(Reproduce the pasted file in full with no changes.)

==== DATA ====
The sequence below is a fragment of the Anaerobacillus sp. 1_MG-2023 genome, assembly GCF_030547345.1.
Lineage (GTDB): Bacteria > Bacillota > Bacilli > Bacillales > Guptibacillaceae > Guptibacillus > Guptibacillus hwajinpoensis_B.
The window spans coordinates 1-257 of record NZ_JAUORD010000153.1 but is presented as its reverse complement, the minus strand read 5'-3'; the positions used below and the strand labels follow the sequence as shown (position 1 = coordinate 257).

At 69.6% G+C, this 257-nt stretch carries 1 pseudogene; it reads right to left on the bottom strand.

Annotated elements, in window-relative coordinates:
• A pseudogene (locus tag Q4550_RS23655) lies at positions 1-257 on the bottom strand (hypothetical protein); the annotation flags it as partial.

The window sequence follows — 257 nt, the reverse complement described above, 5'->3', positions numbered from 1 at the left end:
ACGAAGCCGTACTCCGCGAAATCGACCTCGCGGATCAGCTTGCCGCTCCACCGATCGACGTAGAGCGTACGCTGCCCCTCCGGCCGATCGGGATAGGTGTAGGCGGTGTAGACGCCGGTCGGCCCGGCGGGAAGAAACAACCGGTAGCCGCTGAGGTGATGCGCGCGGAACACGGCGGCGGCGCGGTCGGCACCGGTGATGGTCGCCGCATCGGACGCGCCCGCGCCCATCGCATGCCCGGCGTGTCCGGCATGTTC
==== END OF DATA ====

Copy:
The sequence below is a fragment of the Anaerobacillus sp. 1_MG-2023 genome, assembly GCF_030547345.1.
Lineage (GTDB): Bacteria > Bacillota > Bacilli > Bacillales > Guptibacillaceae > Guptibacillus > Guptibacillus hwajinpoensis_B.
The window spans coordinates 1-257 of record NZ_JAUORD010000153.1 but is presented as its reverse complement, the minus strand read 5'-3'; the positions used below and the strand labels follow the sequence as shown (position 1 = coordinate 257).

At 69.6% G+C, this 257-nt stretch carries 1 pseudogene; it reads right to left on the bottom strand.

Annotated elements, in window-relative coordinates:
• A pseudogene (locus tag Q4550_RS23655) lies at positions 1-257 on the bottom strand (hypothetical protein); the annotation flags it as partial.

The window sequence follows — 257 nt, the reverse complement described above, 5'->3', positions numbered from 1 at the left end:
ACGAAGCCGTACTCCGCGAAATCGACCTCGCGGATCAGCTTGCCGCTCCACCGATCGACGTAGAGCGTACGCTGCCCCTCCGGCCGATCGGGATAGGTGTAGGCGGTGTAGACGCCGGTCGGCCCGGCGGGAAGAAACAACCGGTAGCCGCTGAGGTGATGCGCGCGGAACACGGCGGCGGCGCGGTCGGCACCGGTGATGGTCGCCGCATCGGACGCGCCCGCGCCCATCGCATGCCCGGCGTGTCCGGCATGTTC